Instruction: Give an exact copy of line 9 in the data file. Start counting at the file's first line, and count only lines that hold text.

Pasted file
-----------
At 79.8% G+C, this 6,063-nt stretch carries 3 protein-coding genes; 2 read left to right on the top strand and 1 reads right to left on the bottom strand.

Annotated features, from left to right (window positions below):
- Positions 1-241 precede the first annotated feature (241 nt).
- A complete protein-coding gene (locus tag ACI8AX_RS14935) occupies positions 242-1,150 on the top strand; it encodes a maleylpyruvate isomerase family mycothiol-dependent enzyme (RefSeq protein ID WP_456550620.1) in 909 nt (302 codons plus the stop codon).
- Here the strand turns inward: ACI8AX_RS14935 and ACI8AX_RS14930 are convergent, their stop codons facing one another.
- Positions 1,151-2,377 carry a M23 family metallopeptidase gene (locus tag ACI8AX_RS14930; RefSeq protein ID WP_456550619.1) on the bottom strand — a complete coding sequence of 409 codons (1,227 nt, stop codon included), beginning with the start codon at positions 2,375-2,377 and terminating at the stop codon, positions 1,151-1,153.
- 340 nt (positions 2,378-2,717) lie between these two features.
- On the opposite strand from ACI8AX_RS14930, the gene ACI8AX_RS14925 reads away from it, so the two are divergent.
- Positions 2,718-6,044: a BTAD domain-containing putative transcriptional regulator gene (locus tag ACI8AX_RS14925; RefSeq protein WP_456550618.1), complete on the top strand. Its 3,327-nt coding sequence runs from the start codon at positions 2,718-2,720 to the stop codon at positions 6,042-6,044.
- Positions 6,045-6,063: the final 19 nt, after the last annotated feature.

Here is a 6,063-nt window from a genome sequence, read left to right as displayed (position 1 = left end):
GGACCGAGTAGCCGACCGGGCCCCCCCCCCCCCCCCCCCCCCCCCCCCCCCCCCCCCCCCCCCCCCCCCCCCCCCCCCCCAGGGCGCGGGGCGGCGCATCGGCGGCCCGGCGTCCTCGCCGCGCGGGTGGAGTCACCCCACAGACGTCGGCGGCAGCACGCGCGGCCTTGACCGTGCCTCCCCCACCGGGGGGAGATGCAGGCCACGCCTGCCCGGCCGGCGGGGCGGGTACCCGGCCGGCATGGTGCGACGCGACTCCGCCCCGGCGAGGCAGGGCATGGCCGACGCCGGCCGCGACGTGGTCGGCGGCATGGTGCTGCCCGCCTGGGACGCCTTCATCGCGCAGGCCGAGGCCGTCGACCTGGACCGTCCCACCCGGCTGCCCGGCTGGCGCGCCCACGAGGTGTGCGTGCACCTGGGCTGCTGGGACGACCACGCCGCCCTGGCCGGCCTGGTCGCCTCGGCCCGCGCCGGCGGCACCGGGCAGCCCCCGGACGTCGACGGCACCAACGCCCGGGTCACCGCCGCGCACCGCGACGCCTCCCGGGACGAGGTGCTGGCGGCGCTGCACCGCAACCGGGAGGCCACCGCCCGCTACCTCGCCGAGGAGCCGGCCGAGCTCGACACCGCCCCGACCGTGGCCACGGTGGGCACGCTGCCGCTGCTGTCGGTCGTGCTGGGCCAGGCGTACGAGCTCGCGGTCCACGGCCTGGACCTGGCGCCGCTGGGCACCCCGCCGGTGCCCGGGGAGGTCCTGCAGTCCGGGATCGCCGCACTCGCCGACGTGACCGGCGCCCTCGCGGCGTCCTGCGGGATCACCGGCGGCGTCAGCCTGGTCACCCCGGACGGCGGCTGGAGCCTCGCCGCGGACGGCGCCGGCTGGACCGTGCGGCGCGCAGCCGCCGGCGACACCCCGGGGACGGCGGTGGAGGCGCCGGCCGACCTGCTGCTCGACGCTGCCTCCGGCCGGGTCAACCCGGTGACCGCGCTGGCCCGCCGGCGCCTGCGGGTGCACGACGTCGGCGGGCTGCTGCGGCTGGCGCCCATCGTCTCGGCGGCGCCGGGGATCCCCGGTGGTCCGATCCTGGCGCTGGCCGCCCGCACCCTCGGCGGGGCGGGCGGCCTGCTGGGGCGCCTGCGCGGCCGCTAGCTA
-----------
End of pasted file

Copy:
- Positions 2,718-6,044: a BTAD domain-containing putative transcriptional regulator gene (locus tag ACI8AX_RS14925; RefSeq protein WP_456550618.1), complete on the top strand. Its 3,327-nt coding sequence runs from the start codon at positions 2,718-2,720 to the stop codon at positions 6,042-6,044.